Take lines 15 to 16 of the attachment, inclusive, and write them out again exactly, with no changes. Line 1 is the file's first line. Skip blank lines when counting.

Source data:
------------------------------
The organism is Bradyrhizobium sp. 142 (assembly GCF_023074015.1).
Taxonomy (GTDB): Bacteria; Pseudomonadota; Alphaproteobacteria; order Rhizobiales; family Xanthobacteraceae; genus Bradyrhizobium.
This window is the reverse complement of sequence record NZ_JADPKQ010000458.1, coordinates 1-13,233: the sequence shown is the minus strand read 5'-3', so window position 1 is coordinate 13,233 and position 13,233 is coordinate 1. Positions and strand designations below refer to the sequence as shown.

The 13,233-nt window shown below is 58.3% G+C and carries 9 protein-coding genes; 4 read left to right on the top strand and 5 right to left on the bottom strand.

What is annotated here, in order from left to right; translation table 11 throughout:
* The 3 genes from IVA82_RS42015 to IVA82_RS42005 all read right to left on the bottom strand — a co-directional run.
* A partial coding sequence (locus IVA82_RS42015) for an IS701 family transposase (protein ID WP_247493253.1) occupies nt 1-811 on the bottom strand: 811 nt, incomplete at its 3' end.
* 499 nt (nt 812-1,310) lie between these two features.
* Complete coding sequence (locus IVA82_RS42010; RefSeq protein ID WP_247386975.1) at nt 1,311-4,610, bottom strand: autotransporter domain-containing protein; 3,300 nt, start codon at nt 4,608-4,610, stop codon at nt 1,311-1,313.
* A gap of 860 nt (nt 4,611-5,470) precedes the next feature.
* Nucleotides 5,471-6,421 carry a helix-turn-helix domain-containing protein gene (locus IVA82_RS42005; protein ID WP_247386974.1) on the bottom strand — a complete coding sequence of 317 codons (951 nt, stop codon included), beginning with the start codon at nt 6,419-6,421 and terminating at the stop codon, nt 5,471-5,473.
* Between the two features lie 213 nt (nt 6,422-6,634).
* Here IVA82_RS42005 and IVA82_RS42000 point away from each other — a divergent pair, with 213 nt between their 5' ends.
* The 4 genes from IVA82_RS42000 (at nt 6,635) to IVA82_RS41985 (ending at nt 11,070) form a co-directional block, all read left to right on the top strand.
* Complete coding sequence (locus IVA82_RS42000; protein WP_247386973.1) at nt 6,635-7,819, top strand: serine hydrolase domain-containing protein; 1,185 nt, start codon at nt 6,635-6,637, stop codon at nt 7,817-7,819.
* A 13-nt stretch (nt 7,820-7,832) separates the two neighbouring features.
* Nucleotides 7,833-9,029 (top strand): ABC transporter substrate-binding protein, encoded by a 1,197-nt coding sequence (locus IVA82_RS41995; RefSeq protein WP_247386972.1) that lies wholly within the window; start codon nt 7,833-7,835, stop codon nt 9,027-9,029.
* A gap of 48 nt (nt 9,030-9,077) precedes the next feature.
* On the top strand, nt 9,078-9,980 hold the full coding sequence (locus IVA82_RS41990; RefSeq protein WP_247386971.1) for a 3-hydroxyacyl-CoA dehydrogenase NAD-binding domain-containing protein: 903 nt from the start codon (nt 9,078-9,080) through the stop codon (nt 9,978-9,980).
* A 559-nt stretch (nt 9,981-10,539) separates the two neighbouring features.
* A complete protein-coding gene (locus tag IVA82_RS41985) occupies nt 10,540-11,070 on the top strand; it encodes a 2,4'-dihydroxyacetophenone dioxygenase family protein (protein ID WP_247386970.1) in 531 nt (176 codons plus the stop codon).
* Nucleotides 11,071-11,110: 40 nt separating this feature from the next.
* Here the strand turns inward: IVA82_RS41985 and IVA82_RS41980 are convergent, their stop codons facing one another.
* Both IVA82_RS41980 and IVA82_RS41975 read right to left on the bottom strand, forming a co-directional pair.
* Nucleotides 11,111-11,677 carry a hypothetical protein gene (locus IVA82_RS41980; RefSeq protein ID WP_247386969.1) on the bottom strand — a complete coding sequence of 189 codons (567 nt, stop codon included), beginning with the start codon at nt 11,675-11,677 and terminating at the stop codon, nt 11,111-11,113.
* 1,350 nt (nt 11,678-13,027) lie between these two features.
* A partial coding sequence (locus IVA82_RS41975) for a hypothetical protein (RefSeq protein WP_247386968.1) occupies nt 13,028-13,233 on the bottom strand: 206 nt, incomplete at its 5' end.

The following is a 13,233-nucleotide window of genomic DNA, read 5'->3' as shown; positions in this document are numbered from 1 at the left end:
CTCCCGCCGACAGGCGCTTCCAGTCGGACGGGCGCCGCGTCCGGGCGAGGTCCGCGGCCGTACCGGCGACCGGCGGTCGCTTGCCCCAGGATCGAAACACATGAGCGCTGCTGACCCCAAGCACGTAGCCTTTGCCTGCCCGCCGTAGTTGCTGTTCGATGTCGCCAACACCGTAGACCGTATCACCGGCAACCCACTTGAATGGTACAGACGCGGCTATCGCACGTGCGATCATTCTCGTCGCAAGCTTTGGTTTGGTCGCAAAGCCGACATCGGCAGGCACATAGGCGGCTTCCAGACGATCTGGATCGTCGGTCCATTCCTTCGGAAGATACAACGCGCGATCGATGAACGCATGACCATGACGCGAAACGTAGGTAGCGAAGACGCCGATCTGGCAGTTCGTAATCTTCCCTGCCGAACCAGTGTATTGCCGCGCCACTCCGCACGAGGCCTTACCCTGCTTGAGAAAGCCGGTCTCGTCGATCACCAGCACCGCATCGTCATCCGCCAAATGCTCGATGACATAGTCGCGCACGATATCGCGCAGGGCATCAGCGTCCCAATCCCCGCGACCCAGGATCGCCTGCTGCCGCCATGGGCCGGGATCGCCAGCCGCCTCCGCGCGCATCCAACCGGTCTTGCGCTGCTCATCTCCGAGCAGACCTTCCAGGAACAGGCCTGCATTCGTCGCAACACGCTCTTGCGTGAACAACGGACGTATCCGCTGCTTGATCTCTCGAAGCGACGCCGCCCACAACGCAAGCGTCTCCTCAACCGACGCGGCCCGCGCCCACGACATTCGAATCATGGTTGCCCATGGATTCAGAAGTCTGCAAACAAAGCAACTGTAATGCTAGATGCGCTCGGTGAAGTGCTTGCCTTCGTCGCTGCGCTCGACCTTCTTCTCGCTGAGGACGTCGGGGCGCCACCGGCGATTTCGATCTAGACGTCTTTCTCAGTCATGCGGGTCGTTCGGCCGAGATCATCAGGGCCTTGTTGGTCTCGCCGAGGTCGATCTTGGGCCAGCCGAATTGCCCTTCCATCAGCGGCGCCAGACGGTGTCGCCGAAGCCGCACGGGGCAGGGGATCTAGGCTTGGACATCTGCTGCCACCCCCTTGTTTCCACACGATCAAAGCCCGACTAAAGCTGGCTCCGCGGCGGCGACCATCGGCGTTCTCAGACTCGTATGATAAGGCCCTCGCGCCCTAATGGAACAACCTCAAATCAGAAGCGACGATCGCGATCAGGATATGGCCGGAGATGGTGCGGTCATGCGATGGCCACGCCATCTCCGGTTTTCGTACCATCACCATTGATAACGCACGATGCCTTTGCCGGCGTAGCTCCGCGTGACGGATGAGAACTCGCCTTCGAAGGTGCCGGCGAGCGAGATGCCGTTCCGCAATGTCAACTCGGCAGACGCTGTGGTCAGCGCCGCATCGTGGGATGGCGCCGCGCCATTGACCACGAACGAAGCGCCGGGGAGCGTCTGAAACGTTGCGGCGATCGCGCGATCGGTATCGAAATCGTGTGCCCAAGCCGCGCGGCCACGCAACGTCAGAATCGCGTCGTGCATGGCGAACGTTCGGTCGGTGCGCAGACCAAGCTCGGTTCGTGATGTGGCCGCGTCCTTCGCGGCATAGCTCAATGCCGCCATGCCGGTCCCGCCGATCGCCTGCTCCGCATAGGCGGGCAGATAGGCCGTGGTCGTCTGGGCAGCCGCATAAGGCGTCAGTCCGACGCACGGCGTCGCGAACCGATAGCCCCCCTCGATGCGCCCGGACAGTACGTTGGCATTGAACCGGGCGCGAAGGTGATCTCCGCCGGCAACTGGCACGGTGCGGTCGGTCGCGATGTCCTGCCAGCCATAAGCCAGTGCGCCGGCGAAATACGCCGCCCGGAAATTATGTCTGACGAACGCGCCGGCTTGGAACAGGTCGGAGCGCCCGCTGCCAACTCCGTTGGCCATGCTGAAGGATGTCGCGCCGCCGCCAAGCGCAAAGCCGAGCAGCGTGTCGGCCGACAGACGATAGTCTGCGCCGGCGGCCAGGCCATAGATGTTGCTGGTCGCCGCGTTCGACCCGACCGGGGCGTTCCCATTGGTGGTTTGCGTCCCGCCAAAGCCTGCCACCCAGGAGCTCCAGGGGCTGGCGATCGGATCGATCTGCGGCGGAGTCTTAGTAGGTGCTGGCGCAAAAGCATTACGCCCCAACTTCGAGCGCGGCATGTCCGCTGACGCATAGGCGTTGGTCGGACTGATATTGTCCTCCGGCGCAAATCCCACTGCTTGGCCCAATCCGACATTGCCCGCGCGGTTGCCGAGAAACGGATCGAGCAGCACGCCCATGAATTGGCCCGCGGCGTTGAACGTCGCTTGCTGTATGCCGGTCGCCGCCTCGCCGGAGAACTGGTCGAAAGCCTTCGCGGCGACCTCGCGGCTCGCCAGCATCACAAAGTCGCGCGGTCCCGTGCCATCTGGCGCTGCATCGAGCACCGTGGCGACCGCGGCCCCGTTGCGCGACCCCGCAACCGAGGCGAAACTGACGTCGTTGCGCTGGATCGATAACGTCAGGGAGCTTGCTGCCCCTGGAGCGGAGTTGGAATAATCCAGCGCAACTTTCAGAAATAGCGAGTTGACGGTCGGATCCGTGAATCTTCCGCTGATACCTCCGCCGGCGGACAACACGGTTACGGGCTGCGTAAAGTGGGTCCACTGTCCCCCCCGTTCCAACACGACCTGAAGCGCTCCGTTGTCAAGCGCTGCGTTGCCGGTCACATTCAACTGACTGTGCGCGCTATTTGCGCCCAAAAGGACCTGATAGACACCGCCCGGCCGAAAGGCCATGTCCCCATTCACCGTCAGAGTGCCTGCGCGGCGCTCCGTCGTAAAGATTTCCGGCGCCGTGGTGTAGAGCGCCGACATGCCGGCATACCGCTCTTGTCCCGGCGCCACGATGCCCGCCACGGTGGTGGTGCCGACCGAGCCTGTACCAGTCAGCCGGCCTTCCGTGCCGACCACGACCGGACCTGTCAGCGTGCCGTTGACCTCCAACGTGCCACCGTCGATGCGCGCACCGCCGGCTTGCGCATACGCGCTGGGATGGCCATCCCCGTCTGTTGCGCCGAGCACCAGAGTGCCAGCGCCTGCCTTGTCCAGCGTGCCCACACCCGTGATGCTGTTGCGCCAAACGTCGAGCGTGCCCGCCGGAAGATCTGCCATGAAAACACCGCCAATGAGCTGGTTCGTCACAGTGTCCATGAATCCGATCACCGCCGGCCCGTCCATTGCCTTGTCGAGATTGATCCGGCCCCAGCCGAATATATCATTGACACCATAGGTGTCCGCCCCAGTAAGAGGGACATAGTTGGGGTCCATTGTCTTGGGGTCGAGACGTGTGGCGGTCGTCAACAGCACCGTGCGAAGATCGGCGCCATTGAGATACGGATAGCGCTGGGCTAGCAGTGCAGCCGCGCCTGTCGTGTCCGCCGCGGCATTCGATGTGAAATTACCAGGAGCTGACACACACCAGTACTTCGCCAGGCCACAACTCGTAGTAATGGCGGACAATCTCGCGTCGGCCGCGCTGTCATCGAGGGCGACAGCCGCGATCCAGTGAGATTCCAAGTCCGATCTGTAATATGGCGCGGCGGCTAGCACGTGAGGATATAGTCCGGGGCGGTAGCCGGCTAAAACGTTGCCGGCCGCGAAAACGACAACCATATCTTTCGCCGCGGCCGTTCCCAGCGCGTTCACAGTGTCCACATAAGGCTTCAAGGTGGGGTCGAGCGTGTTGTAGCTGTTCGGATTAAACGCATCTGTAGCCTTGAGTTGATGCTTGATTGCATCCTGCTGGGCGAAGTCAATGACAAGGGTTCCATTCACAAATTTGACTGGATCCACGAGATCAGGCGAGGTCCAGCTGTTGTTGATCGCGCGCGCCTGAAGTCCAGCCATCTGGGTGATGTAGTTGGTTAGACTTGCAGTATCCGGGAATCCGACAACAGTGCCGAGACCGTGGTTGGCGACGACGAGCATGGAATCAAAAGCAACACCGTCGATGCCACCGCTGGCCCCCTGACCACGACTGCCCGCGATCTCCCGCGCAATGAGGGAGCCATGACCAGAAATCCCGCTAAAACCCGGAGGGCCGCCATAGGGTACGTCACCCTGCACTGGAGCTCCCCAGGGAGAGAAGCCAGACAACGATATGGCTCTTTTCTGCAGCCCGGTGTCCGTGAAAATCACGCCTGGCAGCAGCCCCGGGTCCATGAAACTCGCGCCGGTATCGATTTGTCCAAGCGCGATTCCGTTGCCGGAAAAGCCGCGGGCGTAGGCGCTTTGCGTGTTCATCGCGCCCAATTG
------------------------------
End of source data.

* Complete coding sequence (locus IVA82_RS42000; protein WP_247386973.1) at nt 6,635-7,819, top strand: serine hydrolase domain-containing protein; 1,185 nt, start codon at nt 6,635-6,637, stop codon at nt 7,817-7,819.
* A 13-nt stretch (nt 7,820-7,832) separates the two neighbouring features.